Date

Cash

Futures

Basis

June 1

$45.25

$47.00

-1.75

On June 15th, cash crude is trading at $42.75, and August futures are at $44.50. They decide to cover their short hedge and buy back the futures at a $2.50 profit.

Date

Cash

Futures

Basis

June 1

$45.25

$47.00

-1.75

June 15

$42.75

$44.50

-1.75

 

 In this theoretical example, the basis is unchanged. A loss in the cash was offset by a profit in the futures. Without the hedge in place, Acme would have suffered a $2.50 per barrel loss in the value of their inventory. 

The converse of the seller's short hedge would be a buyer's long hedge. This method would be used by a refiner buying crude oil for future needs, a marketer buying product for a fixed price sales contract, a trader with a deferred exchange obligation, or an end user. Their primary concern would be paying too much for their fuel needs.

For example: Prices are forecast to rise in the coming months. Blue Sky Airlines is considered to be short in the cash market because they have little or no storage capacity, and they burn the fuel as quickly as they buy it. Their risk management group decides to hedge their fuel needs for the next month by purchasing an equivalent number of contracts in the futures market. On May 1st, cash jet fuel is trading at $1.4000, while June futures are at $1.4200. They enter an order to buy futures at $1.4200, and the hedge is effective. Once again, the basis is negative.

Date

Cash

Futures

 Basis

May 1

$1.4000

$1.4200

-.0200

On May 25th, Blue Sky liquidates their long hedge by selling out their futures position. As predicted, prices have risen, but the increase in the airline's fuel cost was offset by the gain in their futures position.   

Date

Cash

Futures

 Basis

May 1

$1.4000

$1.4200

-.0200

May 25

$1.4400

$1.4600

-.0200


Hedging and Basis Risk

In both long and short examples, no basis change occurred. However, as stated earlier, basis relationships often fluctuate. These changes must be closely monitored, because they can have both favorable and unfavorable effects on the success of a hedging opportunity. The key to whether a hedge will be effective (a favorable basis swing), or ineffective (an unfavorable basis swing), depends on the initial basis when the hedge is placed, and the basis when the hedge is lifted. Moreover, it is the degree of change in the basis that is important, not the change in dollar value of cash or futures.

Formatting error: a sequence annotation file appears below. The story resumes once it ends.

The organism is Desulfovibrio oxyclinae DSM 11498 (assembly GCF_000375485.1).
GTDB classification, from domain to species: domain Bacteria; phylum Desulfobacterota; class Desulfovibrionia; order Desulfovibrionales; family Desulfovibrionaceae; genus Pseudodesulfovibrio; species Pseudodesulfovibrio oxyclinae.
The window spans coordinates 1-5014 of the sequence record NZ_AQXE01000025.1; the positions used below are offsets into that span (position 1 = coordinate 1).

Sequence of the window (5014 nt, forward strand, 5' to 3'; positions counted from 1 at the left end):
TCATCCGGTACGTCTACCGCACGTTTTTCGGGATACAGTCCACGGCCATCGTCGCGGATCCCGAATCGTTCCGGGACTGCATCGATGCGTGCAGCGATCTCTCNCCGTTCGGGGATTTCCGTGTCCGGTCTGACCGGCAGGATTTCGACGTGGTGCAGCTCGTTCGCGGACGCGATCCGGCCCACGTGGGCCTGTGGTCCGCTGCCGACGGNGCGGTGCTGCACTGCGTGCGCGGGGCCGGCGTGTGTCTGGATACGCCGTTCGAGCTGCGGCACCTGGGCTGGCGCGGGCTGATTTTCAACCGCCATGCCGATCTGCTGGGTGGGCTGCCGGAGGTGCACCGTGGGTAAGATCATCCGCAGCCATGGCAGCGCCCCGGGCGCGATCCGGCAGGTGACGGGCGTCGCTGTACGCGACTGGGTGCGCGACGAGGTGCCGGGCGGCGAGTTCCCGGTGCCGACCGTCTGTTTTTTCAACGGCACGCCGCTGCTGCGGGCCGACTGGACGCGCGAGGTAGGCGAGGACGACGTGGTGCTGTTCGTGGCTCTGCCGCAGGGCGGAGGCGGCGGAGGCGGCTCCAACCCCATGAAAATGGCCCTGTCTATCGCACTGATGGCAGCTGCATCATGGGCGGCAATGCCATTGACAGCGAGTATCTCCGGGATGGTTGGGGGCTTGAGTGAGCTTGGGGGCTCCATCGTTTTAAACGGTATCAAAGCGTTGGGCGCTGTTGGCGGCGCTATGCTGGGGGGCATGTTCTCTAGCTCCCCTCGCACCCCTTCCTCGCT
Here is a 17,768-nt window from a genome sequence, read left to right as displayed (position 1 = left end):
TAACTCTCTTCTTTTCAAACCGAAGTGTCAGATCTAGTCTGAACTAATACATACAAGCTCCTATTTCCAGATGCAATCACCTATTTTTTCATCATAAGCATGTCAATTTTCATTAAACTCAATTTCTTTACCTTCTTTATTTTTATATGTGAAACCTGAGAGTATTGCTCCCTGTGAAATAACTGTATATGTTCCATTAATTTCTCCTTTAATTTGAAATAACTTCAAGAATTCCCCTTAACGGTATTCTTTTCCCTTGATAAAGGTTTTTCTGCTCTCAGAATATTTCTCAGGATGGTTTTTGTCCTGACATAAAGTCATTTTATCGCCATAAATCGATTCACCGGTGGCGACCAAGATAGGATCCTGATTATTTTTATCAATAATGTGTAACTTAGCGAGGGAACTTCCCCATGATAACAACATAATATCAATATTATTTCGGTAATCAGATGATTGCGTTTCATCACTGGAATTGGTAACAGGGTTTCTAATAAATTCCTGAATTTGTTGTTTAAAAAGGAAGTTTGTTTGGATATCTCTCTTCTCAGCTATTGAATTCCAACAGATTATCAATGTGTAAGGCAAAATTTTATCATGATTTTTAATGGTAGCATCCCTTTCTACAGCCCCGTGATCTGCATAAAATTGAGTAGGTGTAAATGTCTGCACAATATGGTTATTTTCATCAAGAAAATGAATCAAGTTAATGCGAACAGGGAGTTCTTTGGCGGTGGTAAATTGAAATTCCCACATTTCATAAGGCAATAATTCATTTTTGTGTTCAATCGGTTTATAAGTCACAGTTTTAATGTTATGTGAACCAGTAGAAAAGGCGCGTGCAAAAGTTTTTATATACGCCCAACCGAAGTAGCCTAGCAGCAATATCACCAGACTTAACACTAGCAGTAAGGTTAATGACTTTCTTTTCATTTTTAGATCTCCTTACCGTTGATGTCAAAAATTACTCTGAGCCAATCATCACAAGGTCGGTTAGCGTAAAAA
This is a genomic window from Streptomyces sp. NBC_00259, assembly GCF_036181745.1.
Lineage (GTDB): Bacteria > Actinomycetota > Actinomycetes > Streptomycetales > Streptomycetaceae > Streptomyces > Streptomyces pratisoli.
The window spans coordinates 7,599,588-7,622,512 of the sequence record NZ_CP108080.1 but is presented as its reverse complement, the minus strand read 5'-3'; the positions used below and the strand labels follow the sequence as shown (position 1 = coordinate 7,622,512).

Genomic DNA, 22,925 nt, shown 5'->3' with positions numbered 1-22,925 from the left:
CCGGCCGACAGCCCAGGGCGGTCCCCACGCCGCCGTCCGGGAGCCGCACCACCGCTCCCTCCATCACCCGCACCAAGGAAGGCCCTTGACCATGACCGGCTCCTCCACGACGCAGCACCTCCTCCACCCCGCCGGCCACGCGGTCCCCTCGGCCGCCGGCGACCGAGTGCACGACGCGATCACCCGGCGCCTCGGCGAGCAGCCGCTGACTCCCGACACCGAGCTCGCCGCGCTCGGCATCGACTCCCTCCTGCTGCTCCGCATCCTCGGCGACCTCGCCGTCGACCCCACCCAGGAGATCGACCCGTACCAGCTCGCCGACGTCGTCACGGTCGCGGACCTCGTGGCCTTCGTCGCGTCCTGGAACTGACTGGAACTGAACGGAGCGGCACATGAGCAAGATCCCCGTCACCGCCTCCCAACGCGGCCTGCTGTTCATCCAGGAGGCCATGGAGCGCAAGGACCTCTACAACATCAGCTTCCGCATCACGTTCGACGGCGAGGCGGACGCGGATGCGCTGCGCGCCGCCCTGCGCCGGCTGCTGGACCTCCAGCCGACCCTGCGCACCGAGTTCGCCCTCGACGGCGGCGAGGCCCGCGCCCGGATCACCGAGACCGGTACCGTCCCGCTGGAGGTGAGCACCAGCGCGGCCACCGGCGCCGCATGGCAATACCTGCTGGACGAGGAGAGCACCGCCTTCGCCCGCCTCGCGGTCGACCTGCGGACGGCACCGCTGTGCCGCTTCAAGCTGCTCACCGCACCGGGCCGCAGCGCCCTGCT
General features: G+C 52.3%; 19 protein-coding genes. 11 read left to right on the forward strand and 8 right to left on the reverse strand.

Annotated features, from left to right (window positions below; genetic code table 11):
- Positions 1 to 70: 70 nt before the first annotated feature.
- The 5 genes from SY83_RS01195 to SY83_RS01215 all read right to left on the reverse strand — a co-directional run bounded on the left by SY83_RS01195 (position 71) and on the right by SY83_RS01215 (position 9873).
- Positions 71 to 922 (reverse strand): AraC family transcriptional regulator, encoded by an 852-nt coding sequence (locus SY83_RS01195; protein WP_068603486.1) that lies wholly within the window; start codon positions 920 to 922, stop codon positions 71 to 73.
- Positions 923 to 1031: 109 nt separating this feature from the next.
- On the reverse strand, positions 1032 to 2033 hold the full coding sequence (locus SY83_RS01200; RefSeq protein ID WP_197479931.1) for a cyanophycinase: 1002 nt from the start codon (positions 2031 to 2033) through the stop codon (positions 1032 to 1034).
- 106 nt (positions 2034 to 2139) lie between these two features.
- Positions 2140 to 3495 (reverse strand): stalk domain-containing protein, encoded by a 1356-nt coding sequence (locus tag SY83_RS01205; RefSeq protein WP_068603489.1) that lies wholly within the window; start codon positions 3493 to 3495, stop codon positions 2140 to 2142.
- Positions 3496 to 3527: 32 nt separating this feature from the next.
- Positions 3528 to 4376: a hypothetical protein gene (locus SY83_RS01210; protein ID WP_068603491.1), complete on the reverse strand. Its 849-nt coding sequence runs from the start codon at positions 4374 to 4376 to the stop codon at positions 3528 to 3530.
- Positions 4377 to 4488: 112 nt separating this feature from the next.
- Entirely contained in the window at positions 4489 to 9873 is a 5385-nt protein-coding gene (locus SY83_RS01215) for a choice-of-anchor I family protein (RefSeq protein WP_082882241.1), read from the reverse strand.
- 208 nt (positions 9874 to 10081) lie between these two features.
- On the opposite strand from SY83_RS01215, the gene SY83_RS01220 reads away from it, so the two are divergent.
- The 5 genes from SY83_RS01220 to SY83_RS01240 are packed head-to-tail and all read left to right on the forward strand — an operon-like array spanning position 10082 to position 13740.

For example:

Date

Cash

Futures

Basis

May 1

$1.4000

$1.4200

 -.0200

May 25

$1.4400

$1.4700

  -.0300


In this circumstance, the trader benefited from a widening basis -- actually lowering Blue Sky's overall cost by .01 because their long futures position outperformed their loss in the cash market.

Unfortunately, the opposite is also possible ...

Date Cash Futures Basis
May 1 $ 1.4000 $ 1.4200 - .02
May 25 $ 1.4500 $ 1.4600 - .01

Here the basis narrowed with a large loss in cash outpacing the profit in futures. It is important to note however, that even in cases where an adverse fluctuation occurs, the airline would still benefit from hedging. Although Blue Sky lost .01 in the previous example, their loss would have been cents .05 if unhedged.

True Risk Management

Hedging is not a panacea. However, it can be an invaluable tool when managed properly. To be successful, you must first determine whether your particular risk is able to be hedged. Do the price trends for oil in your area mirror the prices on the NYMEX? Minimum 80% correlations are usually required for basis risk to be manageable. Complete basis and correlation studies should be completed before the feasibility of a program can be assessed. The Rafferty Commodities Group maintains one of the finest research departments in the industry. Our analysts can help you evaluate your position, and assist you in the development of a sound strategy. Admittedly, the cash market can sometimes provide better opportunities for risk management than futures or options. However, limiting a company's alternatives to the cash market alone can be a costly mistake. To be competitive in today's volatile environment, a broader view must be taken. Though some dismiss hedging as mere speculation, we believe those who ignore its potential are the ones who are truly speculating.

Back
Get Started Now!